This year, we have come together as a community – locally and worldwide. From checking in with our neighbours to sharing shopping trips to avoid unnecessary exposure, to the early days of the pandemic when musicians, choirs or neighbours met online or on balconies to have a sense of community when we couldn’t physically be together.
It has been – and continues to be – a difficult time and with Christmas approaching, those hit hardest will struggle to make ends meet, let alone have “the most wonderful time of the year”, so helping out where we can is more important than ever.
Rules and safety guidelines will make it harder lend a (physical) helping hand, though of course there are options, but if you have a little spare, we will give you a few ideas of what you can do.
Shoe box appeal
We all know the Shoebox Appeal and this year it may be more important than ever.
It’s simple: Pack a shoe box full of gifts or treats so they can be delivered to children who would otherwise have no present to open on Christmas Day, may they belong to a family unable to afford presents or live in an orphanage.
Shoebox Appeals are run by a number of organisations so you can choose the one which suits you best or take a local one. The Samaritans Purse is running a Shoebox Appeal this year and you can check the drop-off locations online. You can also “build” a Shoebox online by choosing items to include and simply paying the final amount.
Children in Distress is also running an appeal and is including boxes packed for pensioners as part of their “Love in a Box”. Here, the boxes will be delivered all over Europe but you need to be quick as the last drop-off date is early November.
If you need a little more time, the Salvation Army also has an appeal going on where you can make your shoe box and drop it off in December.
Donate to care homes/homelessness charities
All charities need help, all year round, but especially at Christmas. With the current rules and limitations, you may not be comfortable lending a helping hand in person, but donations are always welcome.
Everyone has charities close to their heart and you may already have one in mind you would like to support but if you don’t, here are some suggestions:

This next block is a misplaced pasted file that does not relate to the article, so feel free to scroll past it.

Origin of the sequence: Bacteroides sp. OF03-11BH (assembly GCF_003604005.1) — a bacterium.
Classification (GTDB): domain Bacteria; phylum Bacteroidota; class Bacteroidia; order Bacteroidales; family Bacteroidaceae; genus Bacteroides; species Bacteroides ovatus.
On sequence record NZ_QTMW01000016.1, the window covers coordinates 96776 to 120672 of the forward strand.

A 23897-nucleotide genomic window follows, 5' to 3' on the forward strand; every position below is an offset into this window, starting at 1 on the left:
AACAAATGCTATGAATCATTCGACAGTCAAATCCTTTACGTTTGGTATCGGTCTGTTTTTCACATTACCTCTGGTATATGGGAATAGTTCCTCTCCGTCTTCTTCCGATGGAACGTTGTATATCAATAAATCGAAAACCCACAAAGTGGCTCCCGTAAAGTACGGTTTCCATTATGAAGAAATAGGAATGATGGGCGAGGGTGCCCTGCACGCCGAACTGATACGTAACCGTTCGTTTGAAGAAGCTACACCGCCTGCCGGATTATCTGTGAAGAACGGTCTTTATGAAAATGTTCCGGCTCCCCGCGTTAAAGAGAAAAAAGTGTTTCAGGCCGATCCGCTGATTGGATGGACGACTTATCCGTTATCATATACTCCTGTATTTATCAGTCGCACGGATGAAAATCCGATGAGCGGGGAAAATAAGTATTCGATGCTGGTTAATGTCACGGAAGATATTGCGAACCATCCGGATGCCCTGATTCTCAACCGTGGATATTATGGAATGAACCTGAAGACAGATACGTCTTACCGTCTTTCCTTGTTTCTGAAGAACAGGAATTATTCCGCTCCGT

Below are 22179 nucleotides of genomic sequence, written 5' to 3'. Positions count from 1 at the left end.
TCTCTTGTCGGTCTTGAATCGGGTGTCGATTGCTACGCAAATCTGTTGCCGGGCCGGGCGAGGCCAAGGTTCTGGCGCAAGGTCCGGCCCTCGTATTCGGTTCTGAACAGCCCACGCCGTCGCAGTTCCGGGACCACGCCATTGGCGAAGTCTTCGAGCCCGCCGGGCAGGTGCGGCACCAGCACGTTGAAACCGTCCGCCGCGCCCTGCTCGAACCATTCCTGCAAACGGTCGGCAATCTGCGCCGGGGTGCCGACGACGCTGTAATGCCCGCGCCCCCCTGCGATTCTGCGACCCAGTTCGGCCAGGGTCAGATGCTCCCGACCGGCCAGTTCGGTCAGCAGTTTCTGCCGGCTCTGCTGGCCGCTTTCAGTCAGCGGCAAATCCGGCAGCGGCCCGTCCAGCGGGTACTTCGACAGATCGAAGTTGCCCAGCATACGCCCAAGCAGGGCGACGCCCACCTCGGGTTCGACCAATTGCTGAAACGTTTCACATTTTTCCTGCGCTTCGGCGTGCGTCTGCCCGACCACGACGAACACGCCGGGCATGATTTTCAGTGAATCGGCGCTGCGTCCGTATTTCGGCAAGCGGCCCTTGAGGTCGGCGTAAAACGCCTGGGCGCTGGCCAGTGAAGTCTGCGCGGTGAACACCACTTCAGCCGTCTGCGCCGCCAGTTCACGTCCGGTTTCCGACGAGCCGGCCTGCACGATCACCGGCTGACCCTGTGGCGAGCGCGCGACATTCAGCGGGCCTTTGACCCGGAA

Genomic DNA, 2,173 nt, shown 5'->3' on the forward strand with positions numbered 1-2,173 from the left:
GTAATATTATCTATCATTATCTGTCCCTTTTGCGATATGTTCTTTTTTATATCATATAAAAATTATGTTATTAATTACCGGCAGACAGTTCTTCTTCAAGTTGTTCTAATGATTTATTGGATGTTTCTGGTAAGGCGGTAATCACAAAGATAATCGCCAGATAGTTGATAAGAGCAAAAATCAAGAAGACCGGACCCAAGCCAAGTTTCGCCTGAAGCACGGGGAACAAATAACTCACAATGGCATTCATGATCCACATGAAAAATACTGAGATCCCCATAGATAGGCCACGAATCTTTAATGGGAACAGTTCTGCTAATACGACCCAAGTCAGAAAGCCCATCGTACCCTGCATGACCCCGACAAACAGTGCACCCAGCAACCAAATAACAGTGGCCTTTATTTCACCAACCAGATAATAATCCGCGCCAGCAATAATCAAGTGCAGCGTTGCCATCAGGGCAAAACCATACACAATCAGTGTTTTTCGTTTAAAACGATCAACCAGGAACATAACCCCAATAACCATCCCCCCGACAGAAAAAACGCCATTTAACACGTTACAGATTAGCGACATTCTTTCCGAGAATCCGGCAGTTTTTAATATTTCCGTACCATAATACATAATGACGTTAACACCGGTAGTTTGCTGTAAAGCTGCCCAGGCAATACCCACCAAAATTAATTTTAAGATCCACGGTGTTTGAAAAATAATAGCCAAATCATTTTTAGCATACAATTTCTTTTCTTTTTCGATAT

You can help Refuge, a charity helping women and children escaping domestic abuse (which has been happening even more this year due to the current situation, more time at home and added stress). Instead of just donating money, you can choose to donate a Refuge parcel which can be an Emergency Parcel for a woman or child, a parcel to train a volunteer or to run a refuge.
To help a homelessness charity, consider Crisis as a place to donate. On their website, you can choose how many gifts you would like to donate and it will help give someone a place to stay over Christmas or support they wouldn’t otherwise have access to.
Over winter and Christmas, more animals than usual are being abandoned so the RSPCA has a Christmas recue going on you can donate to. This will help the call centre, the teams out on the roads, or help microchip cats and dogs.
You could also look at local charities so you know exactly where your money goes. In Bristol for example, the Grand Appeal for Bristol Children’s Hospital has single or monthly donation options which can help families in need.
Just because we are working from home doesn’t mean we can’t do the usual fundraisers. Friday, 11th December is still Christmas Jumper Day and you can still take part and wear your jumper (at home or in the office or on a video call) and donate directly to Save The Children.
Not everyone has money spare to donate – after all, it has been a difficult situation for most of us, but you can still do you part by choosing where and how you shop.
While it is easy to look at the big online brands as shops are forced to shut or limit opening hours, you can turn instead to your independent traders. Most of them will still answer the phone and send you examples of their products if you request it, or they have a website or social media account. In this time, supporting them by buying your presents or decorations from there is the best thing you can do for them.
Support your community
All this doesn’t mean you can’t help out yourself, personally.
If you are safe and willing to get out there, take a look around you and see where you can help. From shelters to packing shoe boxes to giving out a warm pair of socks to the homeless, it is up to you. And if you would rather help people you know directly, then neighbours or friends would be grateful for a bit or babysitting so they can take a break or shop for Christmas, your elderly neighbours would probably appreciate a shopping trip or some homemade cookies in case their families can come and visit them. If you have children, get them involved by drawing some pictures for the local hospital or care home. Even if they can’t drop them off or hand them over themselves, they will still make someone happy.
Try and remember what we all needed most at the beginning of all this back in March: moral support, social contact in one form or another, and once in a while a helping hand when it was all too much. So that’s a good place to start.